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The Road

 I, too, would ease my old car to a stop
on the side of some country road
and count the stars or admire a sunset
or sit quietly through an afternoon.
I'd open the door and go walking like James Wright across a meadow, where I might touch a pony's ear and break into blossom; or, like Hayden Carruth, sustained by the sight of cows grazing in pastures at night, I'd stand speechless in the great darkness; I'd even search on some well-traveled road like Phil Levine in this week's New Yorker, the poet driving his car to an orchard outside the city where, for five dollars, he fills a basket with goddamned apples.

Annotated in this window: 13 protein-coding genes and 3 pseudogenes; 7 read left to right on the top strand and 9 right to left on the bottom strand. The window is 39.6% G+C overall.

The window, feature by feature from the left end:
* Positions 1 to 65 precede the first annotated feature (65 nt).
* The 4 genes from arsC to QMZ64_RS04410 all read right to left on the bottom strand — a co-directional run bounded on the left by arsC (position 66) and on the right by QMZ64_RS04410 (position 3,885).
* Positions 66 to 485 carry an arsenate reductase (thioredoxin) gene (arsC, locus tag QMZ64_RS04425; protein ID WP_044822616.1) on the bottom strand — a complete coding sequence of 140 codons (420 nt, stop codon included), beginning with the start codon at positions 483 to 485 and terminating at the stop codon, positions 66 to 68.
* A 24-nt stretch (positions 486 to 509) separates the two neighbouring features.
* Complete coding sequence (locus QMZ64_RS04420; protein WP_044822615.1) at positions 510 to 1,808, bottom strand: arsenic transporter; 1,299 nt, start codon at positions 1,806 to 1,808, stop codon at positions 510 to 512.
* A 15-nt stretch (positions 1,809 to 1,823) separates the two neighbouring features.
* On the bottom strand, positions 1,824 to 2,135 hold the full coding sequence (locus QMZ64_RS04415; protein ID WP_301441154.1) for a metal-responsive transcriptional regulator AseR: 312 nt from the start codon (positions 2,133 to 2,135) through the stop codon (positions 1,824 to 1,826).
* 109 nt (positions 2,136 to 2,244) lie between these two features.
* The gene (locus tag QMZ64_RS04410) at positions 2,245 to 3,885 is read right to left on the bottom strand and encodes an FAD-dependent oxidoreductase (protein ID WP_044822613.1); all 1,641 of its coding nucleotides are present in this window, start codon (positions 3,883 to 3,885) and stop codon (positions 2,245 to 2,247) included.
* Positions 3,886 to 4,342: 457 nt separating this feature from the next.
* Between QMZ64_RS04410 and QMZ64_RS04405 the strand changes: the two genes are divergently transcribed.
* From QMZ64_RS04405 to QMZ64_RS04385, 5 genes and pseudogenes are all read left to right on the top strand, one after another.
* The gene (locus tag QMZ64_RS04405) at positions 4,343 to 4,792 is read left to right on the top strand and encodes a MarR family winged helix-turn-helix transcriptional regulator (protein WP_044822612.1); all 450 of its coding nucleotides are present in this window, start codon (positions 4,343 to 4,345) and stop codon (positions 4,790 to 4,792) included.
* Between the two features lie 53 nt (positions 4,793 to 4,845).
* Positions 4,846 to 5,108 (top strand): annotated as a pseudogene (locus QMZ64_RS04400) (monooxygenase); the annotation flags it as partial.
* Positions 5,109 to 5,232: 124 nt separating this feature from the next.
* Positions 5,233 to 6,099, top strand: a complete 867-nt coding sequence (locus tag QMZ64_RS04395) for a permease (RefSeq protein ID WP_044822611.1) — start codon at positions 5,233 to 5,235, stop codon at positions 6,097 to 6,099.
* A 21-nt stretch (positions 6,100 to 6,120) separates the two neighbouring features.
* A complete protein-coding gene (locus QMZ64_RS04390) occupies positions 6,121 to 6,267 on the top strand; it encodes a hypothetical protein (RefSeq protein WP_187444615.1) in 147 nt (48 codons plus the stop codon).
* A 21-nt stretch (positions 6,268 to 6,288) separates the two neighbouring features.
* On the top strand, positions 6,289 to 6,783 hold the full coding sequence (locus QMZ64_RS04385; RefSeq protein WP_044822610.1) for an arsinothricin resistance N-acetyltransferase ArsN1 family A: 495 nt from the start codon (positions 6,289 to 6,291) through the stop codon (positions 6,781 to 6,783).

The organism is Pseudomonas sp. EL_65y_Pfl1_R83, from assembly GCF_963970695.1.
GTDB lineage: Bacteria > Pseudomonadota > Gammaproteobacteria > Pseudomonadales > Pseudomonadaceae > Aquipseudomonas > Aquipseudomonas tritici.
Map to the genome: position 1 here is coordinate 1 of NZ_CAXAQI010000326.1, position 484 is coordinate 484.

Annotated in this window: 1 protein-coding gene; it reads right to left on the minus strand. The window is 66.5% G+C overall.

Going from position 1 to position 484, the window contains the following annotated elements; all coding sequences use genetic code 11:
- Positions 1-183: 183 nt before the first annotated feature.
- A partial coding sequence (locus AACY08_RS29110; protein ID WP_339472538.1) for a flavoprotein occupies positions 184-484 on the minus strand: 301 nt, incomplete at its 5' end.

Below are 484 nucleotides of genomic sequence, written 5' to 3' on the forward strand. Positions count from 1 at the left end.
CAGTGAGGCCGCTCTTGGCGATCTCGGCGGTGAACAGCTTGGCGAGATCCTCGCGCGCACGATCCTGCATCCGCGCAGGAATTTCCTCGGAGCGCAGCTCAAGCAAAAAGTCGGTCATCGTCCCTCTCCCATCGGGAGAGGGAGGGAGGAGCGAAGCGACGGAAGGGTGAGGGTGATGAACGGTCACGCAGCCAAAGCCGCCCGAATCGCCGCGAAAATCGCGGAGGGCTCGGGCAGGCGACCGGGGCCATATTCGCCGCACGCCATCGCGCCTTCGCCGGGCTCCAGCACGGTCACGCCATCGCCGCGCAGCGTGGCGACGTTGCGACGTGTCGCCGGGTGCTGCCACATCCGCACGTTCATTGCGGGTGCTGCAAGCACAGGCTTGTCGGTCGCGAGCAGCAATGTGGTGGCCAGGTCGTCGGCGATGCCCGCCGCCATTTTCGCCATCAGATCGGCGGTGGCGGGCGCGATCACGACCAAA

Poem by Richard Jones
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